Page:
An alumnus helps Minnesota businesses prosper.
Robert “Bob” Meyers graduated from UMD in 1975, but not before he had a couple of “wins” to his name. He made the news while he was at UMD and has continued to make news on the state and national scene.
A State Win
It was 1974 and time for the College Computer Game competition, held in St. Paul, Minnesota. Colleges and universities across Minnesota were gathering their nine-person teams. Meyers was intrigued and started recruiting members, but only fellow student Arvid Jedlicka was able to take the time to travel. “It was just me and Arvid against everyone else,” Meyers says.
There were nine teams competing and eight of them had the full roster of members. Each group made basic business decisions which were compared with pre-programmed information on the computer.
The UMD team won the state championship of the college computer game competition. It made the newspapers and became a highlight of Meyers’ UMD experience.
A Classroom Win
Meyers has always enjoyed a challenge and when his UMD computer programming class instructor invited the class to solve a problem, he jumped at the opportunity. The teacher said, “If any of you can figure out the answer, I will give you an ‘A’.” Meyers took on the challenge, he worked Friday, Saturday, and Sunday. He programmed the problem into a computer and he found the answer.
His teacher and the class had a surprise when Meyers brought in his work. He showed them the step-by-step proof of the equation and the justification for each step. He didn’t do it for the grade, because he already had an “A” in the class. “I did it to prove that it could be done,” he says.
It’s All in the Family
When Meyers looks back at his days at UMD he remembers, “some of the great teachers in the business and economics program: Wayne Jesswin, Jerrold Petterson, and Fawsi Dimian.” He also remembers his dad, Dr. Cecil H. Meyers, who served at UMD from 1949 - 1979 as a professor and head of the UMD Department of Economics. Cecil Meyers authored the textbook "Elementary Business and Economic Statistics” and gave programs for small business owners. He also co-founded the Duluth Business Index and pioneered the establishment of the UMD Bureau of Business and Economic Research.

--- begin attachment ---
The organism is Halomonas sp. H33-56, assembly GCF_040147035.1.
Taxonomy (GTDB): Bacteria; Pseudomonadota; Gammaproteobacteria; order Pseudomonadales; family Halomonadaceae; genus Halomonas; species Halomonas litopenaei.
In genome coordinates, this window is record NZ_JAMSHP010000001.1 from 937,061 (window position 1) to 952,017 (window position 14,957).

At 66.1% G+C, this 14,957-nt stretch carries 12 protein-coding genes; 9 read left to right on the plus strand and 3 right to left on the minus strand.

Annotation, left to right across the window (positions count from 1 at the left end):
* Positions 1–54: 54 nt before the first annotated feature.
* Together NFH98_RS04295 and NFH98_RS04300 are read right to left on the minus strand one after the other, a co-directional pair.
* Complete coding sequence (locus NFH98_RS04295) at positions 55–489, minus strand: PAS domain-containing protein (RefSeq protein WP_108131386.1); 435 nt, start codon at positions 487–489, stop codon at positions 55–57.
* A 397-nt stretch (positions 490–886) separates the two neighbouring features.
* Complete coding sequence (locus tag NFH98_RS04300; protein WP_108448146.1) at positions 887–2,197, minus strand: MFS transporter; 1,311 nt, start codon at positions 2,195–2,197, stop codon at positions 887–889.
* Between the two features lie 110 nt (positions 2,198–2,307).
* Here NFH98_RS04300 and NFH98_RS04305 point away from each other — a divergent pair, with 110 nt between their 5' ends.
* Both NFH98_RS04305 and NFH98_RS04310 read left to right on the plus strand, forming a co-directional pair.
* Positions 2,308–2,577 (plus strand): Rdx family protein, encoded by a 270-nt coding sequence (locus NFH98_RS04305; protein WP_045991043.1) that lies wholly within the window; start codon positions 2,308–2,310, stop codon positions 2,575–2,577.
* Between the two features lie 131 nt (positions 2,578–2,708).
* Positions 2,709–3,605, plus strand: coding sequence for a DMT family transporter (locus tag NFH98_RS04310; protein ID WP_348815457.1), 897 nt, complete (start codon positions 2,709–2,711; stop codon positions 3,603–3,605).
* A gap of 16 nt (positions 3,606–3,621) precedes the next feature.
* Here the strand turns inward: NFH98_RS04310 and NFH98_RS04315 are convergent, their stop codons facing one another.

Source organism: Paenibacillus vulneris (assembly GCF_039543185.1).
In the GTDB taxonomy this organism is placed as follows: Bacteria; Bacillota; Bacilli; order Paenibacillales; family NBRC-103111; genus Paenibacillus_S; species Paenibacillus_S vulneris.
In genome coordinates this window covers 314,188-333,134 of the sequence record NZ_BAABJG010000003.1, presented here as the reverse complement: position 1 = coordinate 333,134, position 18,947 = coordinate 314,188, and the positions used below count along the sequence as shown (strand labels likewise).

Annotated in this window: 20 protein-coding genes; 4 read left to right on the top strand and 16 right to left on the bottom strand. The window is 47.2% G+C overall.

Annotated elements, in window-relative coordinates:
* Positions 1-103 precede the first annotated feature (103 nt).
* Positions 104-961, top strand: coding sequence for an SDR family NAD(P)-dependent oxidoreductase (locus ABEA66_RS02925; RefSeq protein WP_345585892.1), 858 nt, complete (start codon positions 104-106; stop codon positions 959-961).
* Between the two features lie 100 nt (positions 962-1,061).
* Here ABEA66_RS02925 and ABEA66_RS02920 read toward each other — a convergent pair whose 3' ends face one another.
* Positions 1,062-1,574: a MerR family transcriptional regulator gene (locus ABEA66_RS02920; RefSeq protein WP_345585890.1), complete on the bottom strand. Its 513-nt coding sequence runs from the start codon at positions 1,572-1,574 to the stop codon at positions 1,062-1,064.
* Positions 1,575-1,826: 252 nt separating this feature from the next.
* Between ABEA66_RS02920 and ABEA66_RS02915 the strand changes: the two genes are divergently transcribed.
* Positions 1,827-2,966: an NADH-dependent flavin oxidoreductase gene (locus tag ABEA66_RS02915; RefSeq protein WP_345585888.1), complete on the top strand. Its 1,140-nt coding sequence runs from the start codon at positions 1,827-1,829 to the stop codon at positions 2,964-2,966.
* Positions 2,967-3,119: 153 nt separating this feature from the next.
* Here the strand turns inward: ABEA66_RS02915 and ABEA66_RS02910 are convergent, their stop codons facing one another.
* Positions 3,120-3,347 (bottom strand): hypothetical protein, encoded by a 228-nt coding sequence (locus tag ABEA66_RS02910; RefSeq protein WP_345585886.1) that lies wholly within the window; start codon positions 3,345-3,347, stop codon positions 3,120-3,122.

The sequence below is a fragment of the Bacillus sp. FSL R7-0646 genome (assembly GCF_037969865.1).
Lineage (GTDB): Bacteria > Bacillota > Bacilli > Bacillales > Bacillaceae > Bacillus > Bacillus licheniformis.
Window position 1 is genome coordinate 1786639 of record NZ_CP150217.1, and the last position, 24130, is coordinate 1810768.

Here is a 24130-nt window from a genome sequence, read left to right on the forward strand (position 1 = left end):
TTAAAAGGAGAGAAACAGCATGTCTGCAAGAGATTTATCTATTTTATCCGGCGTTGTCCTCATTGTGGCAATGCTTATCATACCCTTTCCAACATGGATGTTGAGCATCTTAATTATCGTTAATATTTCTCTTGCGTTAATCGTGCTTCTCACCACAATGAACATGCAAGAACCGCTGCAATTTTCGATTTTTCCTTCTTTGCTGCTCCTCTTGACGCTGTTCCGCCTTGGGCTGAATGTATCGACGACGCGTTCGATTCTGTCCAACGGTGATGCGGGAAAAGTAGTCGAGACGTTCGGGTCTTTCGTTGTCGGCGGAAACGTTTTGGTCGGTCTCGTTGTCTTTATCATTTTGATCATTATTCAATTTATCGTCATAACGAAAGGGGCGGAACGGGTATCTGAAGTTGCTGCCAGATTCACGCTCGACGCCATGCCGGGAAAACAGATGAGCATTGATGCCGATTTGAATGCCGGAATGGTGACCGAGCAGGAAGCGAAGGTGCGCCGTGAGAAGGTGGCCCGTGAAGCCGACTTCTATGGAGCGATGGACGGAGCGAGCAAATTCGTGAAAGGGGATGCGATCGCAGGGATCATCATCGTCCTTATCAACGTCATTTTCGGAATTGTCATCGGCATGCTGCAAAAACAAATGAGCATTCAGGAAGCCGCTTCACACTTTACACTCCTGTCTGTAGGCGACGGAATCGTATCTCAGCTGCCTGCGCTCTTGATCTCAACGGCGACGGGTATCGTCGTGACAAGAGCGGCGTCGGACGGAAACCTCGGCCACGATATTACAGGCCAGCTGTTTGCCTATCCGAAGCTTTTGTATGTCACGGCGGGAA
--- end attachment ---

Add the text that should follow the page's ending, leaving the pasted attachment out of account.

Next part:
Strength in Business
With his accounting degree (summa cum laude!) from UMD, an MBA from the University of Minnesota’s Carlson School (magna cum laude!), and a CPA license, Meyers began working in senior accounting, finance, and information systems positions. He joined Deloitte, the Dayton-Hudson Corporation, and the Tennant Company.
That’s when entrepreneurial activities began. Since 2006 he has been CEO and majority owner of FMH, Inc. a US leader in electrical engineering, design, control panel manufacturing, wire harness, and cable assembly. He was CEO, CFO, and sole owner of FPD Power Development Inc., one of the Midwest’s largest electrical construction companies specializing in utility power plant construction and modernization until it closed in 2020. Meyers also served as the CEO of Verispace, Inc. a large public data center located in Edina, Minnesota until its sale to DataBank Data Centers in 2013.
The list of companies that Meyers was involved with goes on. He was the former CFO, president, and later became the CEO of Transport Corporation of America, Inc. (Transport America). He took it public in late 1994. That company is one of the nation’s largest and most respected public truckload carriers and Meyers was the principal architect of the company’s information technology systems and was responsible for its numerous real estate properties throughout the United States and Canada.
Meyers was the founder and president of MicroMation, Inc., a successful software development firm. He was also CEO and owner of Minnesota Clay and participated and helped manage numerous startups during his business career.
There's a lot of pride in the fact that Meyers has helped so many firms, and created and saved so many jobs. There's pride too in his family. He won't let you forget that he is married to Annette, his wife of 46 years, and he has four grown children.
Banner photo (above): Robert Meyers with his father's book, Handbook of Basic Graphs: A Modern Approach.
About the UMD Accounting and Finance Program.